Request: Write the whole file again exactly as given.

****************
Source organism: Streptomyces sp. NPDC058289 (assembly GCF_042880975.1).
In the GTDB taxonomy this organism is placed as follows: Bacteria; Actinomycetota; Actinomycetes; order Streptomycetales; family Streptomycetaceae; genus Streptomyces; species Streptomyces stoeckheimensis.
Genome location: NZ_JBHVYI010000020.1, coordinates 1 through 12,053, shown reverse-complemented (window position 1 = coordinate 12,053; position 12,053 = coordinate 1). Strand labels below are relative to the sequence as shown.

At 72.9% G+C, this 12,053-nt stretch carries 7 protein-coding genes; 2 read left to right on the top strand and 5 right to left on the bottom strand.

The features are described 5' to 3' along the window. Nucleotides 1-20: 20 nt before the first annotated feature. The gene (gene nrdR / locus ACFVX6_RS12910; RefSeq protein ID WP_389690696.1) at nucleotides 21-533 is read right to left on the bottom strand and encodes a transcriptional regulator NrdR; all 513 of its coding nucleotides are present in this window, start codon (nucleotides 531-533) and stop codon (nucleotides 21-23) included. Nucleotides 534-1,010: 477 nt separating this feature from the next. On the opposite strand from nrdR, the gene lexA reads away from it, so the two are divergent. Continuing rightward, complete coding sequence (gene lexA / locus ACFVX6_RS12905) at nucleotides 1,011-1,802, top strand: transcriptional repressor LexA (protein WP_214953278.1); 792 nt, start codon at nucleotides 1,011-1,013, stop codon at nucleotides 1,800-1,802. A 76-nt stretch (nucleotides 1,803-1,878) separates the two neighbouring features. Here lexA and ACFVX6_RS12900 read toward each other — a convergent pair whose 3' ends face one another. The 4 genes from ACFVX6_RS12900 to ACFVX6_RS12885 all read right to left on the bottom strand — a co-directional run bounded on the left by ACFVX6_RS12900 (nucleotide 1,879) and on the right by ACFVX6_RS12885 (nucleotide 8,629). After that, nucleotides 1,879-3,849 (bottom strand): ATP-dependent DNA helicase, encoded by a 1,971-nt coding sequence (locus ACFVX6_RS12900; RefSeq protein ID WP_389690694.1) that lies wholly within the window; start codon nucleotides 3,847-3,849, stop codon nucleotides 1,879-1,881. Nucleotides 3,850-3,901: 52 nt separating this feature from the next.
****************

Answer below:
Source organism: Streptomyces sp. NPDC058289 (assembly GCF_042880975.1).
In the GTDB taxonomy this organism is placed as follows: Bacteria; Actinomycetota; Actinomycetes; order Streptomycetales; family Streptomycetaceae; genus Streptomyces; species Streptomyces stoeckheimensis.
Genome location: NZ_JBHVYI010000020.1, coordinates 1 through 12,053, shown reverse-complemented (window position 1 = coordinate 12,053; position 12,053 = coordinate 1). Strand labels below are relative to the sequence as shown.

At 72.9% G+C, this 12,053-nt stretch carries 7 protein-coding genes; 2 read left to right on the top strand and 5 right to left on the bottom strand.

The features are described 5' to 3' along the window. Nucleotides 1-20: 20 nt before the first annotated feature. The gene (gene nrdR / locus ACFVX6_RS12910; RefSeq protein ID WP_389690696.1) at nucleotides 21-533 is read right to left on the bottom strand and encodes a transcriptional regulator NrdR; all 513 of its coding nucleotides are present in this window, start codon (nucleotides 531-533) and stop codon (nucleotides 21-23) included. Nucleotides 534-1,010: 477 nt separating this feature from the next. On the opposite strand from nrdR, the gene lexA reads away from it, so the two are divergent. Continuing rightward, complete coding sequence (gene lexA / locus ACFVX6_RS12905) at nucleotides 1,011-1,802, top strand: transcriptional repressor LexA (protein WP_214953278.1); 792 nt, start codon at nucleotides 1,011-1,013, stop codon at nucleotides 1,800-1,802. A 76-nt stretch (nucleotides 1,803-1,878) separates the two neighbouring features. Here lexA and ACFVX6_RS12900 read toward each other — a convergent pair whose 3' ends face one another. The 4 genes from ACFVX6_RS12900 to ACFVX6_RS12885 all read right to left on the bottom strand — a co-directional run bounded on the left by ACFVX6_RS12900 (nucleotide 1,879) and on the right by ACFVX6_RS12885 (nucleotide 8,629). After that, nucleotides 1,879-3,849 (bottom strand): ATP-dependent DNA helicase, encoded by a 1,971-nt coding sequence (locus ACFVX6_RS12900; RefSeq protein ID WP_389690694.1) that lies wholly within the window; start codon nucleotides 3,847-3,849, stop codon nucleotides 1,879-1,881. Nucleotides 3,850-3,901: 52 nt separating this feature from the next.